I was brought up to believe that education is the single most important factor in upward mobility. But Winner-Take-All Politics (Simon & Schuster, 2010) by Jacob Hacker and Paul Pierson calls the assumption into question by contending that the huge differences in wealth in this country are instead the result of a campaign designed by powerful players in Washington and on Wall Street.
In other words, education alone does not explain the enormous gap between those at the very top of the income mountain and everyone else. Wages in the U.S. are at an historic low as a percentage of the economy at the same time that the richest have more wealth than ever before. The change just didn't happen by itself overnight. It has been going on for the past 30 years. And it is not strictly the result of globalization, as propagandists for the ultra rich want the public to believe. Other affluent democracies face the same challenges from abroad, but they do not have America's gross inequities.
If education is the key to upward mobility, then how do we explain the following? In 2008, when 29.4 percent of the population held a college degree, the bottom 90 percent got less than 52 percent of the national income, according to the National Center for Educational Statistics. But in 1970, when only 11 percent of the population had a degree, the bottom 90 percent got 67 percent of the national income.
To put these numbers into human terms, unemployment lines now consist of many college graduates who thought that their education insulated them from such insecurity. The usual retort is that in the long run earnings for college graduates exceed those for high school graduates. However, the data supporting this view do not take into account the fields of specialization. Those who major in science, technology, engineering or math, for example, earn more on average than those who major in the humanities. Moreover, when laid off college graduates finally find jobs, they almost always take a cut in pay ("Not all jobs are equal," Los Angeles Times, Jan. 24).
For-profit colleges serve as another example of the delusion. They are promoted as providing a way for those traditionally underserved to acquire the knowledge and skills that lead to upward mobility. But this has been challenged by the government. The Justice Department and four states filed a multibillion fraud suit last August against Education Management Corporation, the nation's second largest for-profit college company, charging that it was not eligible for $11 billion in state and federal financial aid it received ("For-Profit College Group Sued as U.S. Lays Out Wide Fraud," The New York Times, Aug. 8, 2011). It's interesting to note that Education Management is 41 percent owned by Goldman Sachs.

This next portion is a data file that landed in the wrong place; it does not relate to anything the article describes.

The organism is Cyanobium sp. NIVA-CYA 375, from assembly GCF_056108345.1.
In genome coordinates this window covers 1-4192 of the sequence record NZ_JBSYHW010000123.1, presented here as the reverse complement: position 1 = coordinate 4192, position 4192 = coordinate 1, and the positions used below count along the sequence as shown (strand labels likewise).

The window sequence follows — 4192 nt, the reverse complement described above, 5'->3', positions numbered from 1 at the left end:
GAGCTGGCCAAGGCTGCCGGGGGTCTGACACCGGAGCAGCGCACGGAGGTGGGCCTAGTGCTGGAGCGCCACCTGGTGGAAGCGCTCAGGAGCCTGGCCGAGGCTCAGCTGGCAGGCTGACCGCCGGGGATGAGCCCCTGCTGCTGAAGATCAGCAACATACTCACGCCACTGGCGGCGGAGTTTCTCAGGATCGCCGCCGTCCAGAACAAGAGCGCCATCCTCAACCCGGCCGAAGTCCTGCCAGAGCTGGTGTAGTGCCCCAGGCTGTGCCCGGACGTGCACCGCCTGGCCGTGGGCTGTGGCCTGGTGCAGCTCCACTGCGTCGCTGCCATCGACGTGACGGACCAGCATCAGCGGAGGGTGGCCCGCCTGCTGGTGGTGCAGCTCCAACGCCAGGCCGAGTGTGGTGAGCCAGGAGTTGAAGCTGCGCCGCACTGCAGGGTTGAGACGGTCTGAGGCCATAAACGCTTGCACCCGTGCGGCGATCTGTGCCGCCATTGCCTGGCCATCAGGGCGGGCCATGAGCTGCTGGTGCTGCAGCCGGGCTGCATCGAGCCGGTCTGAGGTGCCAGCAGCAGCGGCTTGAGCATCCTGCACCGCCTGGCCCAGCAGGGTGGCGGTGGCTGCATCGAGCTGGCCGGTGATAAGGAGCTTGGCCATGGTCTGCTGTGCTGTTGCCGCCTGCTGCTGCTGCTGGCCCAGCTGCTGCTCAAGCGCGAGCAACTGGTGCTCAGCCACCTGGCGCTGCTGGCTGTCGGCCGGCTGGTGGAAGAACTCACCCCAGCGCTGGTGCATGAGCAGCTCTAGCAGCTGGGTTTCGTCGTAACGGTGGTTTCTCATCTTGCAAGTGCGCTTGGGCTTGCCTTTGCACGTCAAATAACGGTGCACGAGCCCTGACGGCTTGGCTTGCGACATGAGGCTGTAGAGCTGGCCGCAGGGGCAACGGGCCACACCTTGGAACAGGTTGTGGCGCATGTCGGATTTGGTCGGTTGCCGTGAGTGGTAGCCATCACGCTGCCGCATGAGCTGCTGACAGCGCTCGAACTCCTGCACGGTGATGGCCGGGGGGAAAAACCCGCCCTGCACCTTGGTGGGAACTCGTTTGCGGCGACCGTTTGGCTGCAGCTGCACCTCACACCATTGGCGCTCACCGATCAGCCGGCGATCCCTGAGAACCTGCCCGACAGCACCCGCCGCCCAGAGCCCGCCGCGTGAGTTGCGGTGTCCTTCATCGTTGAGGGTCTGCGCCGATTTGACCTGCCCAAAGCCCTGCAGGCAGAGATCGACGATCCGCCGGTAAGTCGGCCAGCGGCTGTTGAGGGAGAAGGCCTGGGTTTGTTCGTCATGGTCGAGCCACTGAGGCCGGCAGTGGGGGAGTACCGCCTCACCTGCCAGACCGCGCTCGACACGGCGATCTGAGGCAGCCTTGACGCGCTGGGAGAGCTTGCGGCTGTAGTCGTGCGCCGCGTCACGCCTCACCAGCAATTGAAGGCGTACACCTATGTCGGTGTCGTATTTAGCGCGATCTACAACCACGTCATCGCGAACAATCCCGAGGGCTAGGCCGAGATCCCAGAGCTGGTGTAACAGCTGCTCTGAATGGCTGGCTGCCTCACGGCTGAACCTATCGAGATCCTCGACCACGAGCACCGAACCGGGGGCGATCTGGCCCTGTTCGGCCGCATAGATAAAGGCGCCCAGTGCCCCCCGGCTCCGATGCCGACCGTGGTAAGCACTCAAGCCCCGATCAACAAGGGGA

How did things get so bad? Hacker and Pierson explain that the rich employ armies of lobbyists to do their bidding. There is little that the rest of the populace can do to combat their power. There was a time when unions acted as a counterforce. In fact, it's more than coincidental that the growth of the middle class coincided with the growth of unionism. But with unions on the defensive, I expect to see further erosion in the number of Americans in the middle class. In education, teachers unions are under siege, accused of protecting their members at the expense of students. Yet students in states with strong unions, such as Massachusetts and Minnesota, post the highest scores on the National Assessment of Educational Progress, while students in states with weak unions, such as Mississippi and South Carolina, perform poorly on NAEP.
Despite the bleak evidence, Hacker and Pierson believe in the ability of democracy in this country to reform itself. I don't see how this is possible as long as money plays an overwhelming role in political campaigns. For example, when the Tax Reform Act of 1986 was passed to close loopholes and make the tax code more equitable, lobbyists immediately went to work to write many of the same loopholes back into the tax code. Mitt Romney's tax returns reveal how the highest earners benefit ("How the wealthy get tax breaks," Los Angeles Times, Jan. 24).
Lobbyists are now hard at work trying to privatize education. Slowly but surely, they're convincing voters that public schools are failing. If they eventually succeed in achieving their goal, the country will be even more polarized than it is today. But it's hard to counteract the effects of the propaganda machine.